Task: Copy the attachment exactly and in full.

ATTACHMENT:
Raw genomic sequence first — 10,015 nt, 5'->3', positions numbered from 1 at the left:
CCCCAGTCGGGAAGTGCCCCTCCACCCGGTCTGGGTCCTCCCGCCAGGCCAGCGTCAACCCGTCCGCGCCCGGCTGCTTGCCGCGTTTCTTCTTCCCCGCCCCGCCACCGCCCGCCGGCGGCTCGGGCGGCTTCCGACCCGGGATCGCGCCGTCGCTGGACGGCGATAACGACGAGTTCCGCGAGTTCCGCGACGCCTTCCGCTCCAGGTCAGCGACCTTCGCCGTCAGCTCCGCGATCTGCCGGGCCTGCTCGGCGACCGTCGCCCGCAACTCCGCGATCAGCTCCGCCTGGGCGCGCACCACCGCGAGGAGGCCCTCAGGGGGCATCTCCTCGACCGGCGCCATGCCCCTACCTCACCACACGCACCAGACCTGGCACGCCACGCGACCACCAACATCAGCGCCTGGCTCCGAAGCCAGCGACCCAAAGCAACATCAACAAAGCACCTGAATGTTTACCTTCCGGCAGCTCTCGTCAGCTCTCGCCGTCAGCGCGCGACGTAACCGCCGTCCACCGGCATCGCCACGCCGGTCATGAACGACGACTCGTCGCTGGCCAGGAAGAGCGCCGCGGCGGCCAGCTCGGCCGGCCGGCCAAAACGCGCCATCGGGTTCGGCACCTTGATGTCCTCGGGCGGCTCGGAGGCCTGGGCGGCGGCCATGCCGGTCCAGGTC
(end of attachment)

Raw genomic sequence first — 10,015 nt, 5'->3', positions numbered from 1 at the left:
CCCCAGTCGGGAAGTGCCCCTCCACCCGGTCTGGGTCCTCCCGCCAGGCCAGCGTCAACCCGTCCGCGCCCGGCTGCTTGCCGCGTTTCTTCTTCCCCGCCCCGCCACCGCCCGCCGGCGGCTCGGGCGGCTTCCGACCCGGGATCGCGCCGTCGCTGGACGGCGATAACGACGAGTTCCGCGAGTTCCGCGACGCCTTCCGCTCCAGGTCAGCGACCTTCGCCGTCAGCTCCGCGATCTGCCGGGCCTGCTCGGCGACCGTCGCCCGCAACTCCGCGATCAGCTCCGCCTGGGCGCGCACCACCGCGAGGAGGCCCTCAGGGGGCATCTCCTCGACCGGCGCCATGCCCCTACCTCACCACACGCACCAGACCTGGCACGCCACGCGACCACCAACATCAGCGCCTGGCTCCGAAGCCAGCGACCCAAAGCAACATCAACAAAGCACCTGAATGTTTACCTTCCGGCAGCTCTCGTCAGCTCTCGCCGTCAGCGCGCGACGTAACCGCCGTCCACCGGCATCGCCACGCCGGTCATGAACGACGACTCGTCGCTGGCCAGGAAGAGCGCCGCGGCGGCCAGCTCGGCCGGCCGGCCAAAACGCGCCATCGGGTTCGGCACCTTGATGTCCTCGGGCGGCTCGGAGGCCTGGGCGGCGGCCATGCCGGTCCAGGTC